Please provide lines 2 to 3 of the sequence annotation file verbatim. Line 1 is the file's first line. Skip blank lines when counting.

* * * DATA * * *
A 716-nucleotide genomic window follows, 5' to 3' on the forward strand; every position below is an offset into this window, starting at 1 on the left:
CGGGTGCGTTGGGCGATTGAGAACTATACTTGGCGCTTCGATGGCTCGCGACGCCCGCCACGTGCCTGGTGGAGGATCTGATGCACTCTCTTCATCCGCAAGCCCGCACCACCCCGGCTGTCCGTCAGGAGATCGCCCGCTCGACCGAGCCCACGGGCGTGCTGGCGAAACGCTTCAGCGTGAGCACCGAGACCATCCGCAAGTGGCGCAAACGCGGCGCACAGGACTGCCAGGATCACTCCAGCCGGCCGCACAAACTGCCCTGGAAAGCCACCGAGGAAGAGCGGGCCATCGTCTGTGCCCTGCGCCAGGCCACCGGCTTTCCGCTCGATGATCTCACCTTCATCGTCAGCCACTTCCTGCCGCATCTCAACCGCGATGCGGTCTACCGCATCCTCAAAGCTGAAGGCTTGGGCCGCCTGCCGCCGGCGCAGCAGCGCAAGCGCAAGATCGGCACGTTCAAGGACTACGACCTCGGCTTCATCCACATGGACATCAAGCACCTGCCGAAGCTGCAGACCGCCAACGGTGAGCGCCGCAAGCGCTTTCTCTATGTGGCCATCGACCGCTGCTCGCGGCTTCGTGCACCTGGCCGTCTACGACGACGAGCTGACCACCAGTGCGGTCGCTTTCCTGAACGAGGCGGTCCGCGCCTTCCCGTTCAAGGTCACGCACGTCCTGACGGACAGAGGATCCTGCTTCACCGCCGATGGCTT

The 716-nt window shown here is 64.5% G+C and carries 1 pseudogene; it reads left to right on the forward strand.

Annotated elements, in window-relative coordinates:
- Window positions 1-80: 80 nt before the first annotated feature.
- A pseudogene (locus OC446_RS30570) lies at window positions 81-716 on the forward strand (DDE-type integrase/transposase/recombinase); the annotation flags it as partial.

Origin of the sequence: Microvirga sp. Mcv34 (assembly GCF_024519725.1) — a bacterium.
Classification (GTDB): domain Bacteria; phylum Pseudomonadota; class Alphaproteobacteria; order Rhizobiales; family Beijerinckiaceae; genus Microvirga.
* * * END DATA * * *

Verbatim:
CGGGTGCGTTGGGCGATTGAGAACTATACTTGGCGCTTCGATGGCTCGCGACGCCCGCCACGTGCCTGGTGGAGGATCTGATGCACTCTCTTCATCCGCAAGCCCGCACCACCCCGGCTGTCCGTCAGGAGATCGCCCGCTCGACCGAGCCCACGGGCGTGCTGGCGAAACGCTTCAGCGTGAGCACCGAGACCATCCGCAAGTGGCGCAAACGCGGCGCACAGGACTGCCAGGATCACTCCAGCCGGCCGCACAAACTGCCCTGGAAAGCCACCGAGGAAGAGCGGGCCATCGTCTGTGCCCTGCGCCAGGCCACCGGCTTTCCGCTCGATGATCTCACCTTCATCGTCAGCCACTTCCTGCCGCATCTCAACCGCGATGCGGTCTACCGCATCCTCAAAGCTGAAGGCTTGGGCCGCCTGCCGCCGGCGCAGCAGCGCAAGCGCAAGATCGGCACGTTCAAGGACTACGACCTCGGCTTCATCCACATGGACATCAAGCACCTGCCGAAGCTGCAGACCGCCAACGGTGAGCGCCGCAAGCGCTTTCTCTATGTGGCCATCGACCGCTGCTCGCGGCTTCGTGCACCTGGCCGTCTACGACGACGAGCTGACCACCAGTGCGGTCGCTTTCCTGAACGAGGCGGTCCGCGCCTTCCCGTTCAAGGTCACGCACGTCCTGACGGACAGAGGATCCTGCTTCACCGCCGATGGCTT

The 716-nt window shown here is 64.5% G+C and carries 1 pseudogene; it reads left to right on the forward strand.